Tabbouleh 1

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  • Prep Time


  • Total Time


  • Servings



  • 1

    Cup bulgur (cracked) wheat

  • 2

    Ripe tomatoes, peeled, seeded and chopped fine

  • ½ to 1

    cup finely chopped scallions and/or onions

  • 1

    cup or more chopped parsley (Italian, if preferred)

  • 2

    tablespoons to ½ cup chopped fresh mint leaves or 1 to 2 tbls dried

  • ½

    cup olive oil

  • ½

    cup fresh lemon juice

  • salt and pepper to taste

  • Options:

  • 1

    cucumber, peeled, seeded and chopped

  • Black olives sliced

  • Black beans or chick peas

  • Feta cheese, crumbled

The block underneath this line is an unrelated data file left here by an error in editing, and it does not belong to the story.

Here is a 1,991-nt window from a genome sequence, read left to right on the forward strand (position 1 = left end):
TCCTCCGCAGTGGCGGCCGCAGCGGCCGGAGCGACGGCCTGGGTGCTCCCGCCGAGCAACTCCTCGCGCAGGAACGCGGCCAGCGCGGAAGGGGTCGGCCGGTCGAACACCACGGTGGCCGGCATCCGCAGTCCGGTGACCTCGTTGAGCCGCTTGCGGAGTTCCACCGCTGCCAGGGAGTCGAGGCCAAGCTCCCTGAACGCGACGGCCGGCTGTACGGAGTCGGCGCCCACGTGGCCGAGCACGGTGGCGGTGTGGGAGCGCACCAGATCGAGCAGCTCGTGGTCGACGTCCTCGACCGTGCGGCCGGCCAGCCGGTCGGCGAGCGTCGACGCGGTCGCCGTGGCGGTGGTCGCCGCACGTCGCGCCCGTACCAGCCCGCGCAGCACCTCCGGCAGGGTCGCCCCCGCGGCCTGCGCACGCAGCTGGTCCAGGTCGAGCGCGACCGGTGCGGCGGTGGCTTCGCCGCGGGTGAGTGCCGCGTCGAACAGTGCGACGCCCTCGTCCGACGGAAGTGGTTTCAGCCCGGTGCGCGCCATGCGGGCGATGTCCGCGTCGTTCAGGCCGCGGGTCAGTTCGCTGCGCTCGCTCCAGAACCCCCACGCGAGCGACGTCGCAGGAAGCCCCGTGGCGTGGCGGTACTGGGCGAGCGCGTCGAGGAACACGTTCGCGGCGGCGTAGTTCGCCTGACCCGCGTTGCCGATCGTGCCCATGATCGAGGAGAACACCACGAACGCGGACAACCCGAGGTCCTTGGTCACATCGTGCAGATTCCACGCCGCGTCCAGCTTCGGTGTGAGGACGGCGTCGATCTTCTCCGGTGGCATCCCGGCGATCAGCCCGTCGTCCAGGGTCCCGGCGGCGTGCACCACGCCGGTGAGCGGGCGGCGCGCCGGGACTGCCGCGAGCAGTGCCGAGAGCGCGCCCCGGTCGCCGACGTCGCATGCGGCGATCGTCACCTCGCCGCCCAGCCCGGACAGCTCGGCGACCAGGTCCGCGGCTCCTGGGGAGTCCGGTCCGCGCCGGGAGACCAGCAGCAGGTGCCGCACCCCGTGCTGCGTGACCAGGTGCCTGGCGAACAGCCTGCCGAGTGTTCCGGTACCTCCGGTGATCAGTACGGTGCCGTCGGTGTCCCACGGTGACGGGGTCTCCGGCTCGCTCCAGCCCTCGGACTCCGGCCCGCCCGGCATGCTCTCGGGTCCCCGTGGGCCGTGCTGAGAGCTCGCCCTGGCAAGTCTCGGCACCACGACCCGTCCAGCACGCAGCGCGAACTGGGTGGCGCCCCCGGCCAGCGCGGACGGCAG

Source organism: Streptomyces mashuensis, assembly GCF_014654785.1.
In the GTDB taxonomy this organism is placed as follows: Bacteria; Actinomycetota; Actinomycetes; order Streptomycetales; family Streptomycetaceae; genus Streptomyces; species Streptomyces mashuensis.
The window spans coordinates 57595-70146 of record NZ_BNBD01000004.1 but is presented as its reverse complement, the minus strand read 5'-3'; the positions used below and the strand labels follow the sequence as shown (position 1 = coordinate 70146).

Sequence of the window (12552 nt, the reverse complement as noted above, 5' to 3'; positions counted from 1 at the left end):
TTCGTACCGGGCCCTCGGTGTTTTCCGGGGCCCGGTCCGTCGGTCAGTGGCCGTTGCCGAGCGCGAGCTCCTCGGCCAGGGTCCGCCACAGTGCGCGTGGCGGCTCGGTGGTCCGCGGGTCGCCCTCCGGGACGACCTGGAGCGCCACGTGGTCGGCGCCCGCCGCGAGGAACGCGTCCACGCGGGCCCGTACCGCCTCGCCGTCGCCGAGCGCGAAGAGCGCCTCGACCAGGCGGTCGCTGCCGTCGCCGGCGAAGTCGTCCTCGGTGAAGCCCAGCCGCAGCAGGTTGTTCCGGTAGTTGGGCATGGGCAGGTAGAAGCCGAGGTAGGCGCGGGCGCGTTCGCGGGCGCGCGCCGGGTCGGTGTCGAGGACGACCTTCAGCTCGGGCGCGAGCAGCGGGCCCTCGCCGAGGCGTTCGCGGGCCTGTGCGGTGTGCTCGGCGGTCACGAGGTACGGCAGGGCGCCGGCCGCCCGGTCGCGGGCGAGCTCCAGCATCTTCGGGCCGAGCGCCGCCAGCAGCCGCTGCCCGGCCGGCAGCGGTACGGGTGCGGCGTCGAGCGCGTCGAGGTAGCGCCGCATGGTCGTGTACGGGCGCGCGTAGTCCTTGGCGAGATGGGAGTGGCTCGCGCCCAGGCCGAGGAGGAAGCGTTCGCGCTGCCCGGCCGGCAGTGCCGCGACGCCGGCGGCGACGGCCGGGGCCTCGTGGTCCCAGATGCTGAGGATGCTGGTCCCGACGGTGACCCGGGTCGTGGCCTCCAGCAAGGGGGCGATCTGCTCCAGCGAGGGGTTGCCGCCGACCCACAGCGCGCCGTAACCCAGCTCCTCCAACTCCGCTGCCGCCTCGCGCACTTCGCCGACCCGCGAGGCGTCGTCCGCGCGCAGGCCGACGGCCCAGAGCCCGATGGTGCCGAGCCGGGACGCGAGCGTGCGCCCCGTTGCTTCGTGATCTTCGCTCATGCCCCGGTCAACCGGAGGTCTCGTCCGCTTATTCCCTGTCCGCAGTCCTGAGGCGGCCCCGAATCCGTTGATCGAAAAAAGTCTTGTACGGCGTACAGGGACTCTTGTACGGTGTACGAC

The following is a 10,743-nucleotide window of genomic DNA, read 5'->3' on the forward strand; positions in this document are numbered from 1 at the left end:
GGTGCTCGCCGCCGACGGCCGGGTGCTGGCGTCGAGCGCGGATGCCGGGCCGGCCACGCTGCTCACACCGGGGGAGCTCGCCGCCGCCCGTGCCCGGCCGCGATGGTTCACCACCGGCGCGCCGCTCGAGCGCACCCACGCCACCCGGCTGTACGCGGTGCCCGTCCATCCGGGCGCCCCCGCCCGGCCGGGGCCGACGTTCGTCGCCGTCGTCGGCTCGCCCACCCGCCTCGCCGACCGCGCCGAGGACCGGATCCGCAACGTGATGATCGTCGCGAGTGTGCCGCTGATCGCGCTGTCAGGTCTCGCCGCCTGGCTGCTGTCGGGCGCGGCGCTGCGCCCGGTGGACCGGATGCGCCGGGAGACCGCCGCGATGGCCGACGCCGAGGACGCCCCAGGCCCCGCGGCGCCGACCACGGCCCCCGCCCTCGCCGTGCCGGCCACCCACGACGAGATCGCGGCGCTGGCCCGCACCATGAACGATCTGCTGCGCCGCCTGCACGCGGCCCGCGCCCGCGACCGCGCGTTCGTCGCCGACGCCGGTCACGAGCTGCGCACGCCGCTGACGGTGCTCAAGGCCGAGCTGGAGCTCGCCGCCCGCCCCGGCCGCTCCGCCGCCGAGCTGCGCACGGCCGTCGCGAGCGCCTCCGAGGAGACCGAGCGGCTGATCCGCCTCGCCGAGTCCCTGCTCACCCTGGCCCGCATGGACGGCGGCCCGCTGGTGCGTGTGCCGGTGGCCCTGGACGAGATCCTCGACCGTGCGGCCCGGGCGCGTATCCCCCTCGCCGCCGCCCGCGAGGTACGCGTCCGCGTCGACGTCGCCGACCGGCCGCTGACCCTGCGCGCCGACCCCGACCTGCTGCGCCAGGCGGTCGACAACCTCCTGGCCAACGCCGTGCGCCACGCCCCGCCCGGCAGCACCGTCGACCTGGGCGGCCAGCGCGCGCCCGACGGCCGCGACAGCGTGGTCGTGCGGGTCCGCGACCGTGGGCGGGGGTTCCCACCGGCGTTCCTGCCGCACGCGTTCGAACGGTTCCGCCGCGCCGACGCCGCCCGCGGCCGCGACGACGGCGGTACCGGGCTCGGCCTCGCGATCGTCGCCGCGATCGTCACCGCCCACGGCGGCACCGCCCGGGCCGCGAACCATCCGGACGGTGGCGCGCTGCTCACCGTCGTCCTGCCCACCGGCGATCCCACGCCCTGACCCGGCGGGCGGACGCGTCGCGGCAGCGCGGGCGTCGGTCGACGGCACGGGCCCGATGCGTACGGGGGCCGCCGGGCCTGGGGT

• Garlic, minced clove or powder

  • Artichokes, celery, pepper or radishes, chopped


The bulgur must be soaked at least 15 minutes. Some prefer cold water for a crunchier texture; other use boiling water for a softer texture. Use about 4 cups to 1 cup bulgur. Drain in a sieve or colander (line with cheesecloth, if preferred). Press or squeeze out all moisture. The wheat should feel dry. In a large bowl, mix prepared bulgur with vegetables of your choice. Thoroughly blend. Combine olive oil, lemon juice and seasoning, pour over and toss with a fork. Check for seasoning. Sue Tokash makes her dressing in a processor including the parsley and mint leaves and a clove of garlic. Let the tabbouleh stand 3 to 4 ours in a cool place to blend flavors before serving. One recipe noted: “the finished product should be moist enough to spoon easily, but not so wet that it has any running liquid.” Tokash serves tabbouleh as an appetizer with warm naan bread or pita bread. Jim Semenick uses it as a salad or tender romaine leaves, aboiut 1/2 cup per person, shaped in a cone and garished with black olives.


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